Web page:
There have been 413 inquiries into tree planting through the project, since it was set up in 2016, with 73 of them from Point and Sandwick townships – making 18 per cent of the interest.
The rate of interest has been revealed by the Western Isles Croft Woodlands Project following the news the project is on course to have planted 100,000 trees across the Outer Hebrides by 2020.
Community wind farm charity Point and Sandwick Trust support the Western Isles Croft Woodland Project to the tune of around £70,000 a year, making it one of their flagship projects, and announced earlier this year that it would be extended for a second five-year phase due to its success.
SNH Chief Executive Francesca Osowska has hailed the Western Isles Croft Woodlands Project as “incredibly inspirational in terms of its reach into crofts across the Outer Hebrides, the number of trees planted, the practical support that is being offered to crofters” and the “drive and enthusiasm” of Project Officer Viv Halcrow.
Francesca added: “I was really impressed by the commitment of Point and Sandwick Trust to using wind turbine revenue to support the local community.”
Geographically, although Croft Woodlands schemes have been planted throughout the islands, Point and Sandwick districts have had the greatest concentration of them.
Eleven croft planting schemes have been planted so far. Another two are scheduled for this winter and more are in development.
Five free tree packs, supplied by Woodland Trust, have been given out and planted around football pitches – one pack around the Sandwick pitch on East Street and four packs around Point FC’s pitch in Garrabost – to give screening and shelter.
Free tree packs can contain between 30 and 420 trees and most people have been choosing packs of 420 trees.
Viv Halcrow, Western Isles Croft Woodlands Project Officer, said: “There has been a huge amount of interest in tree planting in Point and Sandwick. Of course, people are also planting trees without help from the project.
“With the continuation of the Croft Woodlands Project I hope to be able to help many more people to plant areas of trees on the croft, develop schemes suitable for common grazings, and help community groups with Free Tree packs.”
Viv said there had been a planting scheme “in most of the townships” in Point and Sandwick, with particularly good engagement in Garrabost, Lower Bayble, Aird, Aignish, East Street and North Street – and more than one scheme in several of these villages.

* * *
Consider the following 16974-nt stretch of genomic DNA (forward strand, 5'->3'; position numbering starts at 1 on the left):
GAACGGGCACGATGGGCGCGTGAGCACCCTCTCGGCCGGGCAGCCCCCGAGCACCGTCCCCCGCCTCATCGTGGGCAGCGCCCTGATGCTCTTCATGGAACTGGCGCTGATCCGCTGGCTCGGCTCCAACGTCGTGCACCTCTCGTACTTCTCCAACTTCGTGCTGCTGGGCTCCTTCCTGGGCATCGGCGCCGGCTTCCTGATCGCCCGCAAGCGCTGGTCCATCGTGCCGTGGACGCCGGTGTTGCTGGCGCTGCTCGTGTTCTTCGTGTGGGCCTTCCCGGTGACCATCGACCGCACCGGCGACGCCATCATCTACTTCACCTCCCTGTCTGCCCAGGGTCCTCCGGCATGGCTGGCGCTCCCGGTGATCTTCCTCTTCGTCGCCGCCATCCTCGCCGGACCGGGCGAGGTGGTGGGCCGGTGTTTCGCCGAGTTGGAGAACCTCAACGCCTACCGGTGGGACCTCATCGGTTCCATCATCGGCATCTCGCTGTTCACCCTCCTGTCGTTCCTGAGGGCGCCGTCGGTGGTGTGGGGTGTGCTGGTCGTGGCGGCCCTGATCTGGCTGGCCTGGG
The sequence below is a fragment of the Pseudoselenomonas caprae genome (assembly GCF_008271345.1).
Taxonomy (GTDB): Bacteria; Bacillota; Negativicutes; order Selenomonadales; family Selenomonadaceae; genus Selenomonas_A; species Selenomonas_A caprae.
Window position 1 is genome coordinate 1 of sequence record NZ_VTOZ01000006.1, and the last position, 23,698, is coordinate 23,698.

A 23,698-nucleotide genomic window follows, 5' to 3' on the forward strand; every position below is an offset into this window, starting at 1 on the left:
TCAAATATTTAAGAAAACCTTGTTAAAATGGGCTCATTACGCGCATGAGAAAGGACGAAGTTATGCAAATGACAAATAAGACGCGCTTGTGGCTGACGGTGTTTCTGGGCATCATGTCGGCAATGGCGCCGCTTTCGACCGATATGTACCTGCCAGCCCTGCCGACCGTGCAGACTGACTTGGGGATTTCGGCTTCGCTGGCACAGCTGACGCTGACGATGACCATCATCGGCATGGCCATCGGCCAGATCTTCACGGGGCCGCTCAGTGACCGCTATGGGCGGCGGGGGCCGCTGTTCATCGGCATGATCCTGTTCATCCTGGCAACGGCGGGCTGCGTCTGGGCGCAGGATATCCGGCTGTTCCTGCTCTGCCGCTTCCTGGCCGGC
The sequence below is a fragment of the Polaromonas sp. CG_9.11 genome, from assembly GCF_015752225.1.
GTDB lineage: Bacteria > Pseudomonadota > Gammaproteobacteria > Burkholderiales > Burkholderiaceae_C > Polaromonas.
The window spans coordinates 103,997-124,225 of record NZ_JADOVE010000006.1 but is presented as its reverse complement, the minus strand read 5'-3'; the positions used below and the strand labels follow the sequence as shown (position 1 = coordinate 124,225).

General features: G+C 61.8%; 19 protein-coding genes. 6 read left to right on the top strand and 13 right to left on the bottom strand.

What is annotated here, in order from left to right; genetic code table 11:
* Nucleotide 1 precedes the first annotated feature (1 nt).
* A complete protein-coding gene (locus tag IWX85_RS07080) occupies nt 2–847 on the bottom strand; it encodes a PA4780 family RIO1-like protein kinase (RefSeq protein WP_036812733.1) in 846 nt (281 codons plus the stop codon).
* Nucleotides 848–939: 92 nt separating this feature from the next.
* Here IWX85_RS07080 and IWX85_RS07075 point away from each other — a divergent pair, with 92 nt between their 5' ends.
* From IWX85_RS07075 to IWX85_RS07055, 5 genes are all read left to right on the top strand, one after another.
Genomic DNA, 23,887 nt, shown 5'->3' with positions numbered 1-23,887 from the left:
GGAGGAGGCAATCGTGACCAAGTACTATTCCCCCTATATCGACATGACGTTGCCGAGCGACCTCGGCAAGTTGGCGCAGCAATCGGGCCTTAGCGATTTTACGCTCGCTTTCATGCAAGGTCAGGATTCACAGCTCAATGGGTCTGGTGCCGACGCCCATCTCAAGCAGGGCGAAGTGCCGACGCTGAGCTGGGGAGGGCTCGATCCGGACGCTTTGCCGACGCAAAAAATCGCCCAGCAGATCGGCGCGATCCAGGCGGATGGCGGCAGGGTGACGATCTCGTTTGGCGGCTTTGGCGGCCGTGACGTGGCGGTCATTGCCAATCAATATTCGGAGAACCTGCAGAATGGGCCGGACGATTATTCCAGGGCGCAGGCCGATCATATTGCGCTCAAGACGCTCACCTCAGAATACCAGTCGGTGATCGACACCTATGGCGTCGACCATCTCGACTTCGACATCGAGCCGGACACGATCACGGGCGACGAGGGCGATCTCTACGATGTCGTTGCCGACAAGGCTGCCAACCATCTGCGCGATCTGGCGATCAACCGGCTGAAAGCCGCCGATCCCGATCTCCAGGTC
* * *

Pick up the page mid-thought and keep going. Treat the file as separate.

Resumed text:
Viv believes Point and Sandwick Trust’s strong public engagement is part of the reason the Croft Woodlands project has been so successful in the Point and Sandwick Trust area.
However, she noted that people had been keen for more trees to be planted before the project was established and these views had emerged in the Trust’s original community consultation about how people wanted to spend the profits from the Beinn Ghrideag wind farm.
She also believes there is a knock-on effect as more and more people see others planting trees.
“As people see trees being planted on their neighbour’s croft they think ‘ooh, I could do that’,” she said. “Maybe word is getting around and when the original community consultation was done the idea of having a lot more woodland – native woodland particularly – came out very strongly. People are looking to diversify their crofts but it’s the Point and Sandwick Trust involvement locally that’s brought it to people’s attention and to people’s minds.”
Viv is delighted the scheme is being extended and said people with influence “sat up and took notice” when Point and Sandwick Trust announced the second phase at the Croft Woodland conference in May.
“It’s a fantastic commitment on the Trust’s part and it has encouraged other partners that support the Croft Woodlands project in the rest of the crofting counties to come on board and commit to the next five years.”
The project was set up by Point and Sandwick Trust in partnership with the Woodland Trust and also involves Scottish Forestry and the Scottish Crofting Federation.
Viv said: “I think it’s been really popular and seems to be working in helping people do something they’ve maybe been wanting to do for quite a while.”
The key is being able to provide “advice, practical help and access to grant schemes”, said Viv.